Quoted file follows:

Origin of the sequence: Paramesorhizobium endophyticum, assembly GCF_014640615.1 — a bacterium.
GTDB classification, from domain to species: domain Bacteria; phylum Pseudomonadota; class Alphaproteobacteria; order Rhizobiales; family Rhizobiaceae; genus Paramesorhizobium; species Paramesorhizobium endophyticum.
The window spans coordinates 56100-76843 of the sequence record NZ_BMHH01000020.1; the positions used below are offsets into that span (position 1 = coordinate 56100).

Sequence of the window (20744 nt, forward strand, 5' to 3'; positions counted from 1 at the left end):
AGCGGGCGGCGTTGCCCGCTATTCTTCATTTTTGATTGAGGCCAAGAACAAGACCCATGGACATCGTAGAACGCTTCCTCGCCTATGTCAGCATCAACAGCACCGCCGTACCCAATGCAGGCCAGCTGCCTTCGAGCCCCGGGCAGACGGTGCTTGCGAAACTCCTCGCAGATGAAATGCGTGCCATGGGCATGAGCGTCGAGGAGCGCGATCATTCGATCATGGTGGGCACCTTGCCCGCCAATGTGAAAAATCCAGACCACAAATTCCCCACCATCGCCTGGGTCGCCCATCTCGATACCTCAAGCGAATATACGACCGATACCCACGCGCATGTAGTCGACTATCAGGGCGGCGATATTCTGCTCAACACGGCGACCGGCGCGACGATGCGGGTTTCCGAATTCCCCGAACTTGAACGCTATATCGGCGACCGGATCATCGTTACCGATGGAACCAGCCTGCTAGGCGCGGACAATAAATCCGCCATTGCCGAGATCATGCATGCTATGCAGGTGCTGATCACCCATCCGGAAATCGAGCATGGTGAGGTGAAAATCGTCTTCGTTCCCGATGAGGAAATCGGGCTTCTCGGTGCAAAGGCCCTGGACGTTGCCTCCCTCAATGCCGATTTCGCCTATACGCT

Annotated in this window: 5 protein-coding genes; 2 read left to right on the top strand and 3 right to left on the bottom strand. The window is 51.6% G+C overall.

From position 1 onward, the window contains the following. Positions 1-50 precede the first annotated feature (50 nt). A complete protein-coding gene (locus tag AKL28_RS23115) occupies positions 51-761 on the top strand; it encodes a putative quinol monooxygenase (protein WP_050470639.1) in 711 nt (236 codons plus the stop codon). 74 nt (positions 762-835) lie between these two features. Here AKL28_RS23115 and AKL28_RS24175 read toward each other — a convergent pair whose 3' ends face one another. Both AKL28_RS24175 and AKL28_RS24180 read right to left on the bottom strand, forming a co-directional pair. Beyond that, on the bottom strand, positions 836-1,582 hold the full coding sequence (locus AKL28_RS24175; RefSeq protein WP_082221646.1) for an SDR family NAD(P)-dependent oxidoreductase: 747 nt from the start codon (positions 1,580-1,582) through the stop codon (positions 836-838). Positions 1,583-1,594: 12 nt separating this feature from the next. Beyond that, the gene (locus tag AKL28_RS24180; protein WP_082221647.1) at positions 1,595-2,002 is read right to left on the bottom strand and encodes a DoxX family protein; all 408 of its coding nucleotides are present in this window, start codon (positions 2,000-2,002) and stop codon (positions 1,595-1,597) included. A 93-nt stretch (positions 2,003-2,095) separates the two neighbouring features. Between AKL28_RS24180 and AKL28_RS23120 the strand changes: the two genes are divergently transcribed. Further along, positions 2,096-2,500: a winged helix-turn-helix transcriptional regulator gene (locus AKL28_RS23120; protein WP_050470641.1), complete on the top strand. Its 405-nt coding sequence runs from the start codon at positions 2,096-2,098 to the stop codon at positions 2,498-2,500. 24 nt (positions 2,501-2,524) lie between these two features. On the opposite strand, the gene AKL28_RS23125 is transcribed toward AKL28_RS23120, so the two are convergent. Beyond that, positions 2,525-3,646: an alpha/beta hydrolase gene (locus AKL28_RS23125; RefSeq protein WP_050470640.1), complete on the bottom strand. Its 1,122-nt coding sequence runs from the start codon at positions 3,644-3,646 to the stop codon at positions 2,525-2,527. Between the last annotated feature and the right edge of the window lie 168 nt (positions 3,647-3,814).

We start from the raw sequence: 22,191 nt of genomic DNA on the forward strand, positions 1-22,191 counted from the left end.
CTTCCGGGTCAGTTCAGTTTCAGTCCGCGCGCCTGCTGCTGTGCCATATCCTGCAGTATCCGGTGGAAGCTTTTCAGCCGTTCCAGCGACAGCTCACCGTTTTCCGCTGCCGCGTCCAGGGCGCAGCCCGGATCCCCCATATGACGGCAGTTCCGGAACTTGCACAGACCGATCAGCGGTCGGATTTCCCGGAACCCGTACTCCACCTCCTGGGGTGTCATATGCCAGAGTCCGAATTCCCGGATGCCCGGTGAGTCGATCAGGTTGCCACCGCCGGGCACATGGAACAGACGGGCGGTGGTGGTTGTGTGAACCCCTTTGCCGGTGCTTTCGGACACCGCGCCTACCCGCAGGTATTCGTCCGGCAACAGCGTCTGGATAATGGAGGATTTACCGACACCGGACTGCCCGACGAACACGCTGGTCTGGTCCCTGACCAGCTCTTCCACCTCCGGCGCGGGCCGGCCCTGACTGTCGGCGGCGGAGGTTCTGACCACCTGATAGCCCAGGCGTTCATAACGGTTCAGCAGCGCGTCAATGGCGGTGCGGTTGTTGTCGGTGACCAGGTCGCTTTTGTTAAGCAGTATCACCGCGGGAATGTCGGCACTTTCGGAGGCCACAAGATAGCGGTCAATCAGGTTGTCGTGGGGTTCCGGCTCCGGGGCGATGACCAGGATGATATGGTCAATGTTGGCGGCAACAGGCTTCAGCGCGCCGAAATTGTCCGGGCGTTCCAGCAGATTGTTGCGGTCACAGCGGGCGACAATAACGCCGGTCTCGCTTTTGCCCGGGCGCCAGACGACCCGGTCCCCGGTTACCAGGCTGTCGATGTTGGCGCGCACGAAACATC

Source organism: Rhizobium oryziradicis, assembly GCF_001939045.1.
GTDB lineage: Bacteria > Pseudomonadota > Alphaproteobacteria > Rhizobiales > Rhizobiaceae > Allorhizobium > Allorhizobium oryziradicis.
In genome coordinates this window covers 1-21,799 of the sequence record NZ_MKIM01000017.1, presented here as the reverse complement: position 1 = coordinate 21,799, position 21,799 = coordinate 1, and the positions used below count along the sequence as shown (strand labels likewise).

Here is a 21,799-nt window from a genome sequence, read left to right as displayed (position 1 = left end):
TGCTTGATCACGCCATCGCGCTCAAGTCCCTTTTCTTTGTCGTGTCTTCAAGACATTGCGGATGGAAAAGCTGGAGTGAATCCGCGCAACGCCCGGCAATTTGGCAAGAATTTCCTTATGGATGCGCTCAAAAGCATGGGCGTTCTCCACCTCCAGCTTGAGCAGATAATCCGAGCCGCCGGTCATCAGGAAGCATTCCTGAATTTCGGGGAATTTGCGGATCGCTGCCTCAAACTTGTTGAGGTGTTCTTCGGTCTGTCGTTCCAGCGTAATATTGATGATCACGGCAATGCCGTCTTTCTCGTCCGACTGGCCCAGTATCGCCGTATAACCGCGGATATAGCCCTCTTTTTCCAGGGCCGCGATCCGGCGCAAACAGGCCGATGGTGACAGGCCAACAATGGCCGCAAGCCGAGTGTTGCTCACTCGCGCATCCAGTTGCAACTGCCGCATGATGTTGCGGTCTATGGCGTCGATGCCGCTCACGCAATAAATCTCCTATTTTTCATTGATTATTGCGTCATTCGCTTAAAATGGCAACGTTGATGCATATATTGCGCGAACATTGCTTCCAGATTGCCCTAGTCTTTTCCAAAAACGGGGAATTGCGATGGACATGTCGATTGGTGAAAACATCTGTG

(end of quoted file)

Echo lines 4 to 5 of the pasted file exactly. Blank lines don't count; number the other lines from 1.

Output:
Sequence of the window (20744 nt, forward strand, 5' to 3'; positions counted from 1 at the left end):
AGCGGGCGGCGTTGCCCGCTATTCTTCATTTTTGATTGAGGCCAAGAACAAGACCCATGGACATCGTAGAACGCTTCCTCGCCTATGTCAGCATCAACAGCACCGCCGTACCCAATGCAGGCCAGCTGCCTTCGAGCCCCGGGCAGACGGTGCTTGCGAAACTCCTCGCAGATGAAATGCGTGCCATGGGCATGAGCGTCGAGGAGCGCGATCATTCGATCATGGTGGGCACCTTGCCCGCCAATGTGAAAAATCCAGACCACAAATTCCCCACCATCGCCTGGGTCGCCCATCTCGATACCTCAAGCGAATATACGACCGATACCCACGCGCATGTAGTCGACTATCAGGGCGGCGATATTCTGCTCAACACGGCGACCGGCGCGACGATGCGGGTTTCCGAATTCCCCGAACTTGAACGCTATATCGGCGACCGGATCATCGTTACCGATGGAACCAGCCTGCTAGGCGCGGACAATAAATCCGCCATTGCCGAGATCATGCATGCTATGCAGGTGCTGATCACCCATCCGGAAATCGAGCATGGTGAGGTGAAAATCGTCTTCGTTCCCGATGAGGAAATCGGGCTTCTCGGTGCAAAGGCCCTGGACGTTGCCTCCCTCAATGCCGATTTCGCCTATACGCT